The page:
Hotels in India - Trends and Opportunities 2009. By Manav Thadani and Inshita Wij Wednesday, 7th October 2009
This publication highlights the current trends and future opportunities for the hospitality industry in India.
The New Delhi office of HVS has released the 2009 edition of "Hotels in India - Trends and Opportunities". The report presents market performance across 11 major cities and highlights important trends in the Indian hospitality industry.
The year 2008/09 saw declines in occupancy and RevPAR in most cities in India, following the global contraction. The industry experienced an overall decline in occupancy of 12.4%, following the downward trend that started last year. Surprisingly, the average rates for the industry declined only by 1.9%. The industry-wide RevPAR saw a decline of 14%. The five-star deluxe segment took the biggest hit followed by the first class and mid market segments, respectively.
Not even a single city in India could escape the decline in occupancy levels: Mumbai (-18.4%) and Jaipur (-16.4%) were the worst hit, followed closely by the leisure destination, Goa. Bangalore, Hyderabad, and Pune, which are majorly dependent on the ITeS sector for room nights demand, saw a sharp decline in 2008/09 as compared to other major Indian cities. In terms of average rates, Agra and Ahmedabad were the only two cities that continued the upward trend.
Despite the declines in occupancies and average rates, the outlook for the Indian tourism industry remains positive. With 5.37 million international travellers and 562.9 million domestic travellers visiting India this year, India saw an overall growth in tourism. Even in the global downturn, the domestic travellers, which were 104 times the international ones, continue to sustain industry growth. However, there is still a lot of room for growth in the industry, as India accounts only for less than 1% of the world tourism market.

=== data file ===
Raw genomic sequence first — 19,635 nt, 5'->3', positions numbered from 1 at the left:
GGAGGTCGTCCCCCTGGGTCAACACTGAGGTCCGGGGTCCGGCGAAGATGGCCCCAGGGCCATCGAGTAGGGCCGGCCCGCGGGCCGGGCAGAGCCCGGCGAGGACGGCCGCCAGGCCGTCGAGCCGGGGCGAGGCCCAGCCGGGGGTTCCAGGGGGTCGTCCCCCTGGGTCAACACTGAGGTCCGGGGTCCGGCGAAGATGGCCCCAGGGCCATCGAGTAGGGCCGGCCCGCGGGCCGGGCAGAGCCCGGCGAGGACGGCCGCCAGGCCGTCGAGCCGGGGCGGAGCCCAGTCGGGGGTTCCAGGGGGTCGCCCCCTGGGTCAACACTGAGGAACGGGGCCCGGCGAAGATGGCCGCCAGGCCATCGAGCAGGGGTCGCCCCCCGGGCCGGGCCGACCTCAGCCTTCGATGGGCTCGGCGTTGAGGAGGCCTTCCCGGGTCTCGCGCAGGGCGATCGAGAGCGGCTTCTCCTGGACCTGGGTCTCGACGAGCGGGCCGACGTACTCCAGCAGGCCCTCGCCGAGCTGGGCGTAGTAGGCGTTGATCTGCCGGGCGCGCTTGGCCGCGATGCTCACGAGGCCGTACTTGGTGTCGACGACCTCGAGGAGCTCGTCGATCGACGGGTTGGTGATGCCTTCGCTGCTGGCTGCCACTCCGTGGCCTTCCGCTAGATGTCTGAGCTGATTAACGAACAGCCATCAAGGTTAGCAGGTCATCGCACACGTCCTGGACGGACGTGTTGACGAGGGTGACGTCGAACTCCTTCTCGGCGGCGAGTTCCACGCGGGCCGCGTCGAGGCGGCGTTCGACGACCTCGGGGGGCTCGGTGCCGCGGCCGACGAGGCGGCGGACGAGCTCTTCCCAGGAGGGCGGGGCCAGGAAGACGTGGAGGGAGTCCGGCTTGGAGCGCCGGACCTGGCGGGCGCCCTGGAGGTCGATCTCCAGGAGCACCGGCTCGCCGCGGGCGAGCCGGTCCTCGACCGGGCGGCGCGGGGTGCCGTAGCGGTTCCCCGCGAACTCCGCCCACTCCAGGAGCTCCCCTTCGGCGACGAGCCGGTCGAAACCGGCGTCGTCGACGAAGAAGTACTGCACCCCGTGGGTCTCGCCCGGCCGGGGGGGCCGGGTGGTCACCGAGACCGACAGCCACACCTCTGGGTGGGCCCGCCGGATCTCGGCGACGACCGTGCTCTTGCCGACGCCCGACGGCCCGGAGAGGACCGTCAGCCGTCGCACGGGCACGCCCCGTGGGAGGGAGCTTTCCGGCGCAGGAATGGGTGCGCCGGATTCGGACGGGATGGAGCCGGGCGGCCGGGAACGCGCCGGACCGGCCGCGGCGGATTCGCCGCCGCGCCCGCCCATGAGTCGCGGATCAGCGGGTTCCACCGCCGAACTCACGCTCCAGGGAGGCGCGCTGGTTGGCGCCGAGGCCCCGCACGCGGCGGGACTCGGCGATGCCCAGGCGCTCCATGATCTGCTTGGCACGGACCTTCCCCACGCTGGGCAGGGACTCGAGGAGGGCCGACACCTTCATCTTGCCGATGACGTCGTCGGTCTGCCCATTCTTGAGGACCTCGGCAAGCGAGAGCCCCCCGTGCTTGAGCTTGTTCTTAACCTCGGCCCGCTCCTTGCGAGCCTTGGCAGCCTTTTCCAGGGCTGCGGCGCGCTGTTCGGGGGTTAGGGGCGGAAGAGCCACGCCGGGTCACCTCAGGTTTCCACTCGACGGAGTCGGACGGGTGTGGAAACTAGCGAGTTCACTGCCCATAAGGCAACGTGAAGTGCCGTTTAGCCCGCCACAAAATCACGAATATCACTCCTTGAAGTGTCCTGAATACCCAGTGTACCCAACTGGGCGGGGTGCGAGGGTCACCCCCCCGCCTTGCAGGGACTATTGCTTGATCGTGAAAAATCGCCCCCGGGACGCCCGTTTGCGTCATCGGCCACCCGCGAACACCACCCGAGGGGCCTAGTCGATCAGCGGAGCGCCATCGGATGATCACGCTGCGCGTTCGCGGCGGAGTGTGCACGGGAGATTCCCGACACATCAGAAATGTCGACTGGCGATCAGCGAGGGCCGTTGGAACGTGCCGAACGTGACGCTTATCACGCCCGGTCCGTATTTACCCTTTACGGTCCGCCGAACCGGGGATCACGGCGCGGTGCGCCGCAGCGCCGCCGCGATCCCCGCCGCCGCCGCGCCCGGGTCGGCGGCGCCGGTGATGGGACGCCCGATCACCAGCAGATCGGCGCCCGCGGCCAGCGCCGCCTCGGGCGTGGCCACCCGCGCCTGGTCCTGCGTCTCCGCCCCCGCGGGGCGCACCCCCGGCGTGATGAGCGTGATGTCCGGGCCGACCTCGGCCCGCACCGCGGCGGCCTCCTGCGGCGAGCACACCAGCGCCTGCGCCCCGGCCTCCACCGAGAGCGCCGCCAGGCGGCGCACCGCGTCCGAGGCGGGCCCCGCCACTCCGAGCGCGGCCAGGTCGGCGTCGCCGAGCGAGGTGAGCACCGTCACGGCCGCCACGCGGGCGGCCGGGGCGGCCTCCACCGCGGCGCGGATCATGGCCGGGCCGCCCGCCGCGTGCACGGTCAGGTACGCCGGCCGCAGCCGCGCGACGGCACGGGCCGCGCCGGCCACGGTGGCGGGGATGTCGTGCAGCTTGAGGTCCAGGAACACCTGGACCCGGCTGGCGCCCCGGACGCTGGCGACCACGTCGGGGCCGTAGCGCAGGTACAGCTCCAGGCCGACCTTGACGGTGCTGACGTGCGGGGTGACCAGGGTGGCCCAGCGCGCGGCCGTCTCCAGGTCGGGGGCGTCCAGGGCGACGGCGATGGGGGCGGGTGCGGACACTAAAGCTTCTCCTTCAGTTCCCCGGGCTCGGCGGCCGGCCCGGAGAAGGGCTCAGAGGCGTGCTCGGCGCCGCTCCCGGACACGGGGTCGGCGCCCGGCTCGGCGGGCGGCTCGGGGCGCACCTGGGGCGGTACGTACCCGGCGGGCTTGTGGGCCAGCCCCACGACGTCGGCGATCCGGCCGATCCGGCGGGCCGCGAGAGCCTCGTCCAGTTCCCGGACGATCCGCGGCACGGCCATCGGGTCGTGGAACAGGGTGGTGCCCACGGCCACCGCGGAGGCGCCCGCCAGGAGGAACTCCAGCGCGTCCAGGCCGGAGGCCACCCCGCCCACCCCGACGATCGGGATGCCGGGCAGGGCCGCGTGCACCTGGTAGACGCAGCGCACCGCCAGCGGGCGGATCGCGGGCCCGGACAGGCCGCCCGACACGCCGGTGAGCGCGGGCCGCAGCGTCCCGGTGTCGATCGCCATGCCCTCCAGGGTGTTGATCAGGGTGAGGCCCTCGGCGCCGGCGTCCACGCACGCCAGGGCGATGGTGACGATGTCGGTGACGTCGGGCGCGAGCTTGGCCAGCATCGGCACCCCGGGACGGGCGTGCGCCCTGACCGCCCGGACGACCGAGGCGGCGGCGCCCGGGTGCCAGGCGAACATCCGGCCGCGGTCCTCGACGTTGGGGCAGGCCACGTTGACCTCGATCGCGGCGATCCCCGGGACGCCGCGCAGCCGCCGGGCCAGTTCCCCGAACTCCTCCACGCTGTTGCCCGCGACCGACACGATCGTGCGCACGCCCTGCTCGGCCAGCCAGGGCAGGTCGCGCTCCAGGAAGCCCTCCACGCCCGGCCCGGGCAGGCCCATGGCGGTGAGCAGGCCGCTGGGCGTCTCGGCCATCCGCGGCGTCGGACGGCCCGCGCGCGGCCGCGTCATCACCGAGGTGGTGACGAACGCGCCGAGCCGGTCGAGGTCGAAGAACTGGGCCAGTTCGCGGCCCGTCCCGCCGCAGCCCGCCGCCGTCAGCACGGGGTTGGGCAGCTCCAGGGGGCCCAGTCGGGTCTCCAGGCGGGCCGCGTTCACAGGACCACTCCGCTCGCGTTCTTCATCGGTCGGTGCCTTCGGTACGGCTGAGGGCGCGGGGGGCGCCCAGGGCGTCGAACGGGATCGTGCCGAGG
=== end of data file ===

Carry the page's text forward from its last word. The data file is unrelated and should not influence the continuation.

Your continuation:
As the tourism industry in India continues to grow, HVS continuously monitors the new supply entering the market. In a period of 11 years, from 1998/99 to 2008/09, the supply of rooms increased by 109%. The supply is further expected to increase by 94% in 2013/14 from that in 2008/09. The new supply entering the market across all star categories will prompt rate corrections and will force the hotel operators to justify high rates with the services and facilities they offer.
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